Good Friday, April 7. SILENCE
Prepare to Listen. Then Jesus cried again with a loud voice and breathed his last.
Prayerfully Read Matthew 27:45-56
45From noon on, darkness came over the whole land until three in the afternoon. 46And about three o’clock Jesus cried with a loud voice, ‘Eli, Eli, lema sabachthani?’ that is, ‘My God, my God, why have you forsaken me?’ 47When some of the bystanders heard it, they said, ‘This man is calling for Elijah.’ 48At once one of them ran and got a sponge, filled it with sour wine, put it on a stick, and gave it to him to drink. 49But the others said, ‘Wait, let us see whether Elijah will come to save him.’ 50Then Jesus cried again with a loud voice and breathed his last. 51At that moment the curtain of the temple was torn in two, from top to bottom. The earth shook, and the rocks were split. 52The tombs also were opened, and many bodies of the saints who had fallen asleep were raised. 53After his resurrection they came out of the tombs and entered the holy city and appeared to many. 54Now when the centurion and those with him, who were keeping watch over Jesus, saw the earthquake and what took place, they were terrified and said, ‘Truly this man was God’s Son!’ 55Many women were also there, looking on from a distance; they had followed Jesus from Galilee and had provided for him. 56Among them were Mary Magdalene, and Mary the mother of James and Joseph, and the mother of the sons of Zebedee.
The only ones to hear Jesus’ cry of lament and witness his death were bystanders, Roman soldiers and women disciples. They heard, but not really. Some thought he was calling for Elijah and waited to see if he’d come. They failed to recognize the lament from Psalm 22: “My God, my God, why have you forsaken me.” Would they have mocked again if they had really heard? God, they presumed, had forsaken Jesus, and couldn’t deliver him. Jesus breathed his last.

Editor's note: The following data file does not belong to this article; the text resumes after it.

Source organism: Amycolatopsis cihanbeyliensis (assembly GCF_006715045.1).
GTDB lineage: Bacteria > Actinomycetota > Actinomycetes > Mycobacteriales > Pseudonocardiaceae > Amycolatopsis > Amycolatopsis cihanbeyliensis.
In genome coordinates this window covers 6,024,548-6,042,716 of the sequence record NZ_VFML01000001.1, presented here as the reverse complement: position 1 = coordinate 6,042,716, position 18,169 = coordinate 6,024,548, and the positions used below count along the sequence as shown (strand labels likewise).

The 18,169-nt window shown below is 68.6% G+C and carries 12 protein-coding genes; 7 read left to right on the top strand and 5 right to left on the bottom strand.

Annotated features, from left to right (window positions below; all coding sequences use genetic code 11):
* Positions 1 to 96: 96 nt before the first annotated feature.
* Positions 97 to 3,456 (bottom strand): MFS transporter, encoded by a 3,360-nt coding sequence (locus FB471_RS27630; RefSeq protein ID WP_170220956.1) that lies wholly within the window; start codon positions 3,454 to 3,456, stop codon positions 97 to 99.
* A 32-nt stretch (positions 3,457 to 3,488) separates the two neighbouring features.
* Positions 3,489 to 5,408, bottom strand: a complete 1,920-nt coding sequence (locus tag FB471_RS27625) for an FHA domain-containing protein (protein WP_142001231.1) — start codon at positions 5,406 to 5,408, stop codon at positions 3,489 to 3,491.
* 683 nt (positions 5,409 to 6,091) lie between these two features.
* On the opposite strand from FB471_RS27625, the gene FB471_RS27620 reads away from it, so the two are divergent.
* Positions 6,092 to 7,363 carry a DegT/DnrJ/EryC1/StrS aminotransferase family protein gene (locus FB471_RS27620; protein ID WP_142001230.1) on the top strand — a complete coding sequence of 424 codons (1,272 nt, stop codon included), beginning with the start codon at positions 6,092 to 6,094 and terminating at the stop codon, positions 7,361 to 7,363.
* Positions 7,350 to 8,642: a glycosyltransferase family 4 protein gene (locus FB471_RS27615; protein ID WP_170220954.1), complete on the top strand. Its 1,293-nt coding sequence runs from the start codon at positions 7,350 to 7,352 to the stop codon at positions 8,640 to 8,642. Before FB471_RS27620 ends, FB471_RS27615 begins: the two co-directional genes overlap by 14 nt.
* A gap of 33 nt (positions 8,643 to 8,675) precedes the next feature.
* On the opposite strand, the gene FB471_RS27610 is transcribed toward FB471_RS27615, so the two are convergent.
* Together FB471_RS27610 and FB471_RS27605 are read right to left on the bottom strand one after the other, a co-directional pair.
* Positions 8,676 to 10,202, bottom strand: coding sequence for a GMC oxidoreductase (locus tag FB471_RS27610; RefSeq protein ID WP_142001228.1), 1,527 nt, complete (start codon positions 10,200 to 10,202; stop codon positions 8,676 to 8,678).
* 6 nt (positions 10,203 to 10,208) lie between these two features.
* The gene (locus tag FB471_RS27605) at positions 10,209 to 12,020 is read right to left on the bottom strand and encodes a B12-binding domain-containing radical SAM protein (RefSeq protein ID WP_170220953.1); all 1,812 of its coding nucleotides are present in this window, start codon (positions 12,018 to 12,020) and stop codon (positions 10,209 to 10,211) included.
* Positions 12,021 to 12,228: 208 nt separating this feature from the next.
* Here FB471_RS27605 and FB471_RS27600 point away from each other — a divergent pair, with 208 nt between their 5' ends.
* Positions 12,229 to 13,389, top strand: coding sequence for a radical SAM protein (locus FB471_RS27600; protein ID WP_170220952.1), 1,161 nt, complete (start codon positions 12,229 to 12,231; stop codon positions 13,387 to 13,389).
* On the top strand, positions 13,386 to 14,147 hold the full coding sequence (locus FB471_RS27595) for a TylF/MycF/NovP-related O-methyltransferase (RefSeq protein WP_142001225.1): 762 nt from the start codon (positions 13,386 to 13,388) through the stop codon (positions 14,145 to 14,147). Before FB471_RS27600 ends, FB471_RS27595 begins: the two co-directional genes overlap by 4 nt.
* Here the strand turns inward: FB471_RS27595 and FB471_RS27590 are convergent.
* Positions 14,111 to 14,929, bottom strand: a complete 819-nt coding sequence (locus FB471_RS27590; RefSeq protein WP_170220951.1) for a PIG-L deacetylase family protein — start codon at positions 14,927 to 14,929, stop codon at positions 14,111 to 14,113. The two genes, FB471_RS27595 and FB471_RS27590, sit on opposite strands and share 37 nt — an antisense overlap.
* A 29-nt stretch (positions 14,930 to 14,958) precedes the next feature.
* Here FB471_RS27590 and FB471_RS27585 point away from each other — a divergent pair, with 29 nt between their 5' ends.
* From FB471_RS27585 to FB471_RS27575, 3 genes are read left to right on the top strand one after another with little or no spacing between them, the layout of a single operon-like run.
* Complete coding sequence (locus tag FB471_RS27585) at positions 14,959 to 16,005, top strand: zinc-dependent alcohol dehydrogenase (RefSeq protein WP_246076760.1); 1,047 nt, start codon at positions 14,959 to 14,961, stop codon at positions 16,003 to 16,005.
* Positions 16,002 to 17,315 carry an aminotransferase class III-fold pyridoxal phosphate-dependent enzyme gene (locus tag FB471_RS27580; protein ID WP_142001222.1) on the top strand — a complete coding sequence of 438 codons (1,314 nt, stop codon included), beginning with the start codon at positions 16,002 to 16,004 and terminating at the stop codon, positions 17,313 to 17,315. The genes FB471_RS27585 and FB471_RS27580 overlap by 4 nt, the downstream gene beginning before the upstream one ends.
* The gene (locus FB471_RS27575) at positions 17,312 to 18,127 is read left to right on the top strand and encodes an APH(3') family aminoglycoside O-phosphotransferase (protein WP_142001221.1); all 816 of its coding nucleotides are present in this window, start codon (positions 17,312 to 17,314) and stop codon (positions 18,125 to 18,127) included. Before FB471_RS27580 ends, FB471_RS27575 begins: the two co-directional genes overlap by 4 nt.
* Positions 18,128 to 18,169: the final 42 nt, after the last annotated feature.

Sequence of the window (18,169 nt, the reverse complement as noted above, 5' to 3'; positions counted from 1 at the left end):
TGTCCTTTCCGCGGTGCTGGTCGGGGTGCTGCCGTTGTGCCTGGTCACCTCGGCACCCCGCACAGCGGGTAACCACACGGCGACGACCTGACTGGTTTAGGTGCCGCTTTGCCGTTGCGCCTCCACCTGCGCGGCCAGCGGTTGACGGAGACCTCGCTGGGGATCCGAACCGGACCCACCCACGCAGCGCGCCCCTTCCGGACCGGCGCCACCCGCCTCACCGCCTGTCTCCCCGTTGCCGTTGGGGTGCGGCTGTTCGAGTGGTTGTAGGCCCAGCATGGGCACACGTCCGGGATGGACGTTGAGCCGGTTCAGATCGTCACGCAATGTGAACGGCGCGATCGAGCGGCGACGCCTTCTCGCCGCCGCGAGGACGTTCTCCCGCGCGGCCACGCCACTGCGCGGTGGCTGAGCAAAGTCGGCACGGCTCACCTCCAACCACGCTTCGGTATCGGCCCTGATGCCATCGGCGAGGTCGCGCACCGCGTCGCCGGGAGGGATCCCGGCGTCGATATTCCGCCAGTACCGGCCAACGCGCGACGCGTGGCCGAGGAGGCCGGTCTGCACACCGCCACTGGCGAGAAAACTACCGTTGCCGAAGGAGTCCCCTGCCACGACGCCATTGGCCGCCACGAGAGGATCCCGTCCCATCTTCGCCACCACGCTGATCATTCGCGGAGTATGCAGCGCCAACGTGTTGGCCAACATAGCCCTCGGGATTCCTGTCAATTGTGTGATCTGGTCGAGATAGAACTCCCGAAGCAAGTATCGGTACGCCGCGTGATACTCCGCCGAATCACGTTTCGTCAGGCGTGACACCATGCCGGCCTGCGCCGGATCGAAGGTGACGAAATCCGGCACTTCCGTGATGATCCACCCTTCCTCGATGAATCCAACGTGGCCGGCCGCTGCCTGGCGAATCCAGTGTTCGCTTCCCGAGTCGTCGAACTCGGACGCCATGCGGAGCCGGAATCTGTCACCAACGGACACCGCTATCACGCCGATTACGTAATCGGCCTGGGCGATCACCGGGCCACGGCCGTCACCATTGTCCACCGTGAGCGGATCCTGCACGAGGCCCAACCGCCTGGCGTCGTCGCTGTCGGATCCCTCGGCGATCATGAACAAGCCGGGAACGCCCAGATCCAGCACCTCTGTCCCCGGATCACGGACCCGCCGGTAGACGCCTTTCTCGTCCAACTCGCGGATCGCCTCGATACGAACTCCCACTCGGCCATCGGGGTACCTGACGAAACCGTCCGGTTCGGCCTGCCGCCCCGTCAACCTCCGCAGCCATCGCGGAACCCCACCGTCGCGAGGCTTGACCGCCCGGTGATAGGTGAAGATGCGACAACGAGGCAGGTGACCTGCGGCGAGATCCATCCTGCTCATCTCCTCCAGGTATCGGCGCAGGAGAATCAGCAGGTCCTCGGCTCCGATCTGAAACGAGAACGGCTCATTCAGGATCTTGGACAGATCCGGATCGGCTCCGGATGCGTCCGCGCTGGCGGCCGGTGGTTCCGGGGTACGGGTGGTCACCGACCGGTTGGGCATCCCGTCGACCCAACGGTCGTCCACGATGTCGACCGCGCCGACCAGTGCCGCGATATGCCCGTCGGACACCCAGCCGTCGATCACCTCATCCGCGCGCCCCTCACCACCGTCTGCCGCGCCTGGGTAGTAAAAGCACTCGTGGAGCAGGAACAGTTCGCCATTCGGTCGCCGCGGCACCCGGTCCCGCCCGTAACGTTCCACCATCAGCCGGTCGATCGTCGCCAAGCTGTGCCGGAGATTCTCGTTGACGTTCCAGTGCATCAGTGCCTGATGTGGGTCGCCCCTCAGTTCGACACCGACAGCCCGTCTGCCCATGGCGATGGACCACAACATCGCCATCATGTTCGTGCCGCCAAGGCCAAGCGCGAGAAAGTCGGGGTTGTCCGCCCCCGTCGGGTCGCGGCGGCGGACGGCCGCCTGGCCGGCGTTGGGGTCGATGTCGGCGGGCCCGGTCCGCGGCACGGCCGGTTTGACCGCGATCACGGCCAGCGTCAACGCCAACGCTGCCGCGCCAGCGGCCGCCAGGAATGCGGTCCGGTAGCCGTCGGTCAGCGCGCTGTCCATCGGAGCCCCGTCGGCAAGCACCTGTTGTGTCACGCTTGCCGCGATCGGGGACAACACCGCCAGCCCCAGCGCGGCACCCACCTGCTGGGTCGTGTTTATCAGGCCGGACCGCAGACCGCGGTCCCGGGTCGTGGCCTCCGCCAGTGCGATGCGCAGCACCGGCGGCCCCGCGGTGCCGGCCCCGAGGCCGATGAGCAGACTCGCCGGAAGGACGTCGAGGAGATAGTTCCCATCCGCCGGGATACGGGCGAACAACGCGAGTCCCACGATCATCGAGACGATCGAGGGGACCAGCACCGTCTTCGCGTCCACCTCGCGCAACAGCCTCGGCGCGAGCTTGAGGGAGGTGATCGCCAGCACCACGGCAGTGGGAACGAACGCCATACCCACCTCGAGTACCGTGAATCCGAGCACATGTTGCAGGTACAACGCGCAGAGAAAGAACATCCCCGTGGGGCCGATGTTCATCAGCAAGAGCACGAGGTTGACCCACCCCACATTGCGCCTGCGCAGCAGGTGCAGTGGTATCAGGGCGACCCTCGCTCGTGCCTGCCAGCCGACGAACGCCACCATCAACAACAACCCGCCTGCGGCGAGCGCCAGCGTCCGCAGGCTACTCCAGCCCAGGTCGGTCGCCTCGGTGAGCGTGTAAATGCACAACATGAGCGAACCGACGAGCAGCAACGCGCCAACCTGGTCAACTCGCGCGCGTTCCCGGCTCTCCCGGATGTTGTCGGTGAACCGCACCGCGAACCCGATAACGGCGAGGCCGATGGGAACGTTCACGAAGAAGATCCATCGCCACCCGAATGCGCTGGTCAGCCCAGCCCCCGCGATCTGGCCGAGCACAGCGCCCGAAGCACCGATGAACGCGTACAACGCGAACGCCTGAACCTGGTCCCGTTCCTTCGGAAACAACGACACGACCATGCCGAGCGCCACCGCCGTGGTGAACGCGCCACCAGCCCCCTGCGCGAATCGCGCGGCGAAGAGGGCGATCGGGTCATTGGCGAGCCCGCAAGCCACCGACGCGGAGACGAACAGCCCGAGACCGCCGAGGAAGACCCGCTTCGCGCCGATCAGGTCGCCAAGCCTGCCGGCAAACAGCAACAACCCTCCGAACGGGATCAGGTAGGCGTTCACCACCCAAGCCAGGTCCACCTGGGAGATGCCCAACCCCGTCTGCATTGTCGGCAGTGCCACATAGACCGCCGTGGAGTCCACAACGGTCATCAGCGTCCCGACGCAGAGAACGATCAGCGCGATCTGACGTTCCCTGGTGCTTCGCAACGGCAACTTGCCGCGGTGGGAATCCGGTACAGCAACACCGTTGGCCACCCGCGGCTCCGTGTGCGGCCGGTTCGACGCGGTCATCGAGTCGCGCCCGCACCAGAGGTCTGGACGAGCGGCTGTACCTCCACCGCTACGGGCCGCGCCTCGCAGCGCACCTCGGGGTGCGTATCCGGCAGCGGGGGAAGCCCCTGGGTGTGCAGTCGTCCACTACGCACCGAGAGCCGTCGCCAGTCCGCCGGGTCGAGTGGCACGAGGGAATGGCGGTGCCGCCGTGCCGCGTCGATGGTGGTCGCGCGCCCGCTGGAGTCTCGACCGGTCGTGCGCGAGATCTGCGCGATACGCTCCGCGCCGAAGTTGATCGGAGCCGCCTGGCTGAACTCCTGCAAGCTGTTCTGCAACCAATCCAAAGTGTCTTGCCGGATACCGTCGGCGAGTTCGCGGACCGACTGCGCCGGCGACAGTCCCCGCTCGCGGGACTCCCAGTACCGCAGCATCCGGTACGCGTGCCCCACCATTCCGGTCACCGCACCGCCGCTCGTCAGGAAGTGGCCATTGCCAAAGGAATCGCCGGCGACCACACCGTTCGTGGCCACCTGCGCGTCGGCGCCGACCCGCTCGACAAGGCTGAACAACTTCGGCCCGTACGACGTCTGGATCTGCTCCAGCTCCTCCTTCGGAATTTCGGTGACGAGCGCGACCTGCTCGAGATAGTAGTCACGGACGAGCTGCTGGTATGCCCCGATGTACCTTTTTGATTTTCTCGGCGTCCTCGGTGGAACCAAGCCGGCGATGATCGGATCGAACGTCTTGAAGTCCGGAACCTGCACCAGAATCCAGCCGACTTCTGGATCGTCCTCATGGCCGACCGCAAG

What no one knew, except Jesus was that his death was “the point towards which the gospel has been moving all along,” as N. T. Wright notes. He was forsaken on the cross, not because God had rejected him, or didn’t want to deliver him, but because his whole life was about this moment, when the weight of sin and evil of all creation converged on him, blocking the love of his Father as surely as the sunlight was blocked that afternoon. But even in this, he remained obedient, trusting the Father to bring him through to the other side, to a new and changed world for us all.
With one last agonizing cry, one Matthew fails to give the words, but which John says was, “It is finished,” he died (Jn 19:30). In omitting the words, Matthew highlights the agony of the moment in a dramatic way. One last loud cry “and he breathed his last,” followed by one long silence.
Take a few minutes to be still and silent before the cross.
Respond in Prayer
Live Obediently. Take time for silence today.
 Wright, N. T. Matthew for Everyone Part 2. Louisville, KY: Westminster John Knox Press. 2004, p. 191.
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Despite having frequently read and taught Matthew's Gospel, preparing these daily devotions, taking that second gaze, has surprised me with newness.